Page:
However, my most dreaded of tasks was the ten months where I spent around 6 days/month doing the VAT return for a travel agency. The process was, end-to-end, entirely manual. Run reports A, B, C and D, reformat them in this way, copy/paste those results into another workbook…

One of the largest time-sinks was interrogating the Accounts Payable data. There were all manner of checks that I had to carry out, step by step, manually in Excel. The quality of the data simply meant that it needed a reasonably fine-toothed comb approach to it.

So, when it comes back to “replacing accountants with robots”, to me, this is exactly the type of task which lends itself perfectly to automation.

So, what are we doing about it?

The way we are structuring our for:sight platform is entirely ambivalent to the type of data it is looking at. Generally, a process will start with importing data from Excel. Alternatively, import data directly from a cloud-based source such as Sage, SAP or Microsoft Dynamics etc; we really don’t mind.

Once we have all the data in the system, we then identify which parts of it matter. HMRC only require you to hold the date/time, amount and rate of supply. Whilst clearly very useful information, we expand that out where required. Country of supply, VAT charged (and/or VAT code), currency, invoice text for example, are useful bits of information.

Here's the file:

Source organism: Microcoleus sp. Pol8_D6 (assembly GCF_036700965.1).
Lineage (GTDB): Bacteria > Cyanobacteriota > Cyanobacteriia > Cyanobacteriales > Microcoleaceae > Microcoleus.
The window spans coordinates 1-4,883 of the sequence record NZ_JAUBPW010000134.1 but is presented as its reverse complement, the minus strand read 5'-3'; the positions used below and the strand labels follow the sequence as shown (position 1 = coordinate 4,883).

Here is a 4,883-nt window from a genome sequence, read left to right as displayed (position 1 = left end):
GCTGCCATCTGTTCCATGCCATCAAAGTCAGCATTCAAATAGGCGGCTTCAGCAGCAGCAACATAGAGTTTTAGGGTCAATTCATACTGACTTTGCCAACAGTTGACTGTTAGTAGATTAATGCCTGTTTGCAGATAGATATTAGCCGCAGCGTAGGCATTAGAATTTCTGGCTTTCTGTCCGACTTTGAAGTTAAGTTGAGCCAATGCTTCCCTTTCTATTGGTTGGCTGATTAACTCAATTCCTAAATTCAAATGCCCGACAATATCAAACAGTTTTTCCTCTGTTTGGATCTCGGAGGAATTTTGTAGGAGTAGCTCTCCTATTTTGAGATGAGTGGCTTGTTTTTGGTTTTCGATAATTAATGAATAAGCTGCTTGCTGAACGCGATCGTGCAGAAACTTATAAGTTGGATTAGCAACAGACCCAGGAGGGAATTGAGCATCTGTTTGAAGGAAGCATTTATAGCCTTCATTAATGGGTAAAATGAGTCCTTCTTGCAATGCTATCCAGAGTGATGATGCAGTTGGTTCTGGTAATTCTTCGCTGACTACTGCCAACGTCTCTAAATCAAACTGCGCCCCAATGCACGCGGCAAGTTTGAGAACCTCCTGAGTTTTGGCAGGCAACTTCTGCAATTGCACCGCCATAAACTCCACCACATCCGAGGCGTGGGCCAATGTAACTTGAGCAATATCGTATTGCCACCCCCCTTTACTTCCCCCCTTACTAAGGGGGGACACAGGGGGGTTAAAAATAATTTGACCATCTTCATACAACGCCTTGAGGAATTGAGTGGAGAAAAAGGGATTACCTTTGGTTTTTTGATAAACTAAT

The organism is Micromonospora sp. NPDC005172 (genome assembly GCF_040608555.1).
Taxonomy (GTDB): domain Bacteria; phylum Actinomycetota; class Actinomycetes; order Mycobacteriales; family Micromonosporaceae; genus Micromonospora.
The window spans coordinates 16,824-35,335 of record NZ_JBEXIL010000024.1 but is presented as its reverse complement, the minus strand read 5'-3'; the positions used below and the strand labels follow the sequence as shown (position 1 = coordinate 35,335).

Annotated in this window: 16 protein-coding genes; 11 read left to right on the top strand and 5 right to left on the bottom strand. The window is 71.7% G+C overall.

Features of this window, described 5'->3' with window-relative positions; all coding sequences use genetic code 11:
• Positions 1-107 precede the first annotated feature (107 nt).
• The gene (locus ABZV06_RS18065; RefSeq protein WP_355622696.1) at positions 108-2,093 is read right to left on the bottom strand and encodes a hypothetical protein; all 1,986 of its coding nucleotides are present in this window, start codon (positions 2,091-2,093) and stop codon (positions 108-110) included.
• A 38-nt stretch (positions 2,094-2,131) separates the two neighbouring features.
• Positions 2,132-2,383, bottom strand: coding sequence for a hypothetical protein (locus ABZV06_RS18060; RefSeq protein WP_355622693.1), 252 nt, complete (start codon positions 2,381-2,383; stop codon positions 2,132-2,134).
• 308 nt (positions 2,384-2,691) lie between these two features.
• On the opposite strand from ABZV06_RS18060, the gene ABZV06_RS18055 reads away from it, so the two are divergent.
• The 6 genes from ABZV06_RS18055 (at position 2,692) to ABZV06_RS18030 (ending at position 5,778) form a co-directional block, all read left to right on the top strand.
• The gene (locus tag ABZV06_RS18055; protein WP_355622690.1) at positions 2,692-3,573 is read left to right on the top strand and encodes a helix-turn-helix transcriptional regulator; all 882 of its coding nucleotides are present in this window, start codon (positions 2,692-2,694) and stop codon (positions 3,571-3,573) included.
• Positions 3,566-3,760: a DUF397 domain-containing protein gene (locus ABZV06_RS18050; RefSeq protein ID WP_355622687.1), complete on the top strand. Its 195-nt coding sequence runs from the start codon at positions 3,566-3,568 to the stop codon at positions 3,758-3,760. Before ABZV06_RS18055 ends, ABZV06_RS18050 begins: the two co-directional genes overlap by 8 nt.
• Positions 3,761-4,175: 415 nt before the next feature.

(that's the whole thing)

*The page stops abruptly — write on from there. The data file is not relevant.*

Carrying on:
Once that data is in, perhaps translated (FX, anybody?), perhaps merged (multiple source systems, anybody?), it’s time to analyse it. This is where Machine Learning can significantly short-cut the poor ACA-studying junior who dreads the monthly (or quarterly) days of trawling through Excel.

What does it do?

So, let’s get into the detail. Firstly, and importantly, we’re using standard, well-known, readily available ML libraries.

We’re configuring the engine to understand that each column has potentially useful data in it, and to assign a weighting to those columns. It will then look for inconsistencies in the data, particularly (but not exclusively) looking at the VAT rate being used. It will then learn over time and adjust the weightings, based on the decisions made by users.

To show you what I mean, let’s take the following example of some AP data: